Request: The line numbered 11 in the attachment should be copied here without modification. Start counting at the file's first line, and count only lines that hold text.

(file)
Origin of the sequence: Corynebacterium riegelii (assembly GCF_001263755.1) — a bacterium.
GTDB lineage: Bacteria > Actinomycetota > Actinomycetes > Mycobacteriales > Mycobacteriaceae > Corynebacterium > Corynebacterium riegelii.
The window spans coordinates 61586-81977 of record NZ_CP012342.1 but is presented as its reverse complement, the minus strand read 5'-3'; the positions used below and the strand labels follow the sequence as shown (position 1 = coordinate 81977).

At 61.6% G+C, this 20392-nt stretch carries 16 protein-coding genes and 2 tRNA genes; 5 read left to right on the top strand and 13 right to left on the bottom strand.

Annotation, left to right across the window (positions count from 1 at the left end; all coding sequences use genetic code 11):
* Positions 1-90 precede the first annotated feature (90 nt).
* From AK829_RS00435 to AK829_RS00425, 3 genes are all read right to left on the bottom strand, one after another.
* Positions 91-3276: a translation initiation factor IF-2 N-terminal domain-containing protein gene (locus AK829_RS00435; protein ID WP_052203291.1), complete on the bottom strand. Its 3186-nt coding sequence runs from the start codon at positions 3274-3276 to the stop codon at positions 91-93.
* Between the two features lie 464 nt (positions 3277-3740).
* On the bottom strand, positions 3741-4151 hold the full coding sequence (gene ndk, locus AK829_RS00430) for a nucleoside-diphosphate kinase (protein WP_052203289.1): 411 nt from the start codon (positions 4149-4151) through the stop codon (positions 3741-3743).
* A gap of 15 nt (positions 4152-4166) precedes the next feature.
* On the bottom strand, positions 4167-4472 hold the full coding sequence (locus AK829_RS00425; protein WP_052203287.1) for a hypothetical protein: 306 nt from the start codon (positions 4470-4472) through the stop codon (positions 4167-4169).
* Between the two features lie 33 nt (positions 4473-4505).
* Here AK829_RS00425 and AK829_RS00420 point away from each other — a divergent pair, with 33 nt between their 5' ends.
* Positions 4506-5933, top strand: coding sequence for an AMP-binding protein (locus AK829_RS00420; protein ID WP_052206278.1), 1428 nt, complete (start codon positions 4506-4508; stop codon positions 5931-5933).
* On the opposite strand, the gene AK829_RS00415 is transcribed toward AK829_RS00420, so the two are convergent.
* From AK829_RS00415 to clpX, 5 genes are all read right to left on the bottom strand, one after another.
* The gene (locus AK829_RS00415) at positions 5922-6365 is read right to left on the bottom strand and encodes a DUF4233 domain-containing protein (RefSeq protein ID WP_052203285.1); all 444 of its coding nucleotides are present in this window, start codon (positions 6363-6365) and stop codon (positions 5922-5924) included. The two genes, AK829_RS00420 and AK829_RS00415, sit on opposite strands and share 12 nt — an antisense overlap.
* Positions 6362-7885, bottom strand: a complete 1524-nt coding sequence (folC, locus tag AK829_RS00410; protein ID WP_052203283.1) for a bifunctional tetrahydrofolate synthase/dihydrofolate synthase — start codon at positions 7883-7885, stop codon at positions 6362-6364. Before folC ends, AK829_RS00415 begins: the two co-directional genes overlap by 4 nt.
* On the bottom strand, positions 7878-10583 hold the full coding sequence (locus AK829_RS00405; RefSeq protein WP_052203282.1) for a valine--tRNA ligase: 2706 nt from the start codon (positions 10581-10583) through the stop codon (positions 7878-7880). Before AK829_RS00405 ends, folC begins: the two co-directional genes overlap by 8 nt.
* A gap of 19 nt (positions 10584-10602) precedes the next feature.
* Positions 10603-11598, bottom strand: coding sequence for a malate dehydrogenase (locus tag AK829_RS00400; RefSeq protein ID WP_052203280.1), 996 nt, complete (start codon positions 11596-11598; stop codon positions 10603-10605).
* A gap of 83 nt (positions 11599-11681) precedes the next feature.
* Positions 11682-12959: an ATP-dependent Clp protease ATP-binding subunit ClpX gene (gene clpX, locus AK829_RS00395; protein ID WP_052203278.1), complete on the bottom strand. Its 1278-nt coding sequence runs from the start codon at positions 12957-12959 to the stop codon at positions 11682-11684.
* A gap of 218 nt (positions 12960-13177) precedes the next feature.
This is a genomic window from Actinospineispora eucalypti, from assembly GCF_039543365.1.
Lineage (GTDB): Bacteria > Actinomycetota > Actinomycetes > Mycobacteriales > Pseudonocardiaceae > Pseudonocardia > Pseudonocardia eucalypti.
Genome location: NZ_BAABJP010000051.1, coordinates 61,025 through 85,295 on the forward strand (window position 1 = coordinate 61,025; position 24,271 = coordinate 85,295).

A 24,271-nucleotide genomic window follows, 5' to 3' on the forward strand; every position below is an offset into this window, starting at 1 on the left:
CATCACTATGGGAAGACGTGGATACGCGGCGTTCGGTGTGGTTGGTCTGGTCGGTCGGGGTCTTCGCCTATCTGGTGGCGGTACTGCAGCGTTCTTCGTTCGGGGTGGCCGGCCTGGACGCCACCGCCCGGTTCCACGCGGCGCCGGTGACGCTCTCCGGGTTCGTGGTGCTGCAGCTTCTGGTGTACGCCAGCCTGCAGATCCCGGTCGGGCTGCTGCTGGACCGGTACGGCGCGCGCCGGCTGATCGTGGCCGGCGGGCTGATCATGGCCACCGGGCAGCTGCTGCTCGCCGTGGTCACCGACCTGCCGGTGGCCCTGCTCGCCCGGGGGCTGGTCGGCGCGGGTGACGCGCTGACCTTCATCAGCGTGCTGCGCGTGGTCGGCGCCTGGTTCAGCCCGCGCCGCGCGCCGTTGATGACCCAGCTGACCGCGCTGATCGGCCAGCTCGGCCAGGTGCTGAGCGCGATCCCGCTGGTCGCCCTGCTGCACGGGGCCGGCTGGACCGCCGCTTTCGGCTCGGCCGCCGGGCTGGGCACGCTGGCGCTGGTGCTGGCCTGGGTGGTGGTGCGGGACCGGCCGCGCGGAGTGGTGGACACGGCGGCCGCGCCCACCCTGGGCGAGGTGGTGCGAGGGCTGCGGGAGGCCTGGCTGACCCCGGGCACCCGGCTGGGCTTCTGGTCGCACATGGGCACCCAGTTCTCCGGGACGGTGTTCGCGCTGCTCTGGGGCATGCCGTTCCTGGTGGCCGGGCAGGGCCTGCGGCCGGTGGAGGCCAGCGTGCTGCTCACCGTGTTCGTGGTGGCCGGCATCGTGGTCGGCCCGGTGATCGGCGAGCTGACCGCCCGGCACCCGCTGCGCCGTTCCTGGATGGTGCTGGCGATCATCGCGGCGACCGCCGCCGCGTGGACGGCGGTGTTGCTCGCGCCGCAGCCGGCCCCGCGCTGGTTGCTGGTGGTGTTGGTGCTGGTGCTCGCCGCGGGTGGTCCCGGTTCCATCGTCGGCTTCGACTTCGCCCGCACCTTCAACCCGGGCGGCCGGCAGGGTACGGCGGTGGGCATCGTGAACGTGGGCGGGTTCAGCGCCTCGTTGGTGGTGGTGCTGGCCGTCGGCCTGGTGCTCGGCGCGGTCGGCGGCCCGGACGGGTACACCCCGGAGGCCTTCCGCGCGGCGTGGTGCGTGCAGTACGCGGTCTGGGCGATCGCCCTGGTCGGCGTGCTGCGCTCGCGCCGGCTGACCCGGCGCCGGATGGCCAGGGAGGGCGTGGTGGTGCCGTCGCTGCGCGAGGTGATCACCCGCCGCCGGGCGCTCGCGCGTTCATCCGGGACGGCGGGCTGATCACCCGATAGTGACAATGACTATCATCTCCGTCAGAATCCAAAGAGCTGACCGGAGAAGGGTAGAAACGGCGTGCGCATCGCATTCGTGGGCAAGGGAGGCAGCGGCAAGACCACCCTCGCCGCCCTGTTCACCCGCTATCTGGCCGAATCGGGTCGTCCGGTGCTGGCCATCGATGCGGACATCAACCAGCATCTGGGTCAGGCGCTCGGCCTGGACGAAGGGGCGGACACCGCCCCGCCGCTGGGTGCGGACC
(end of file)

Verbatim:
* A gap of 15 nt (positions 4152-4166) precedes the next feature.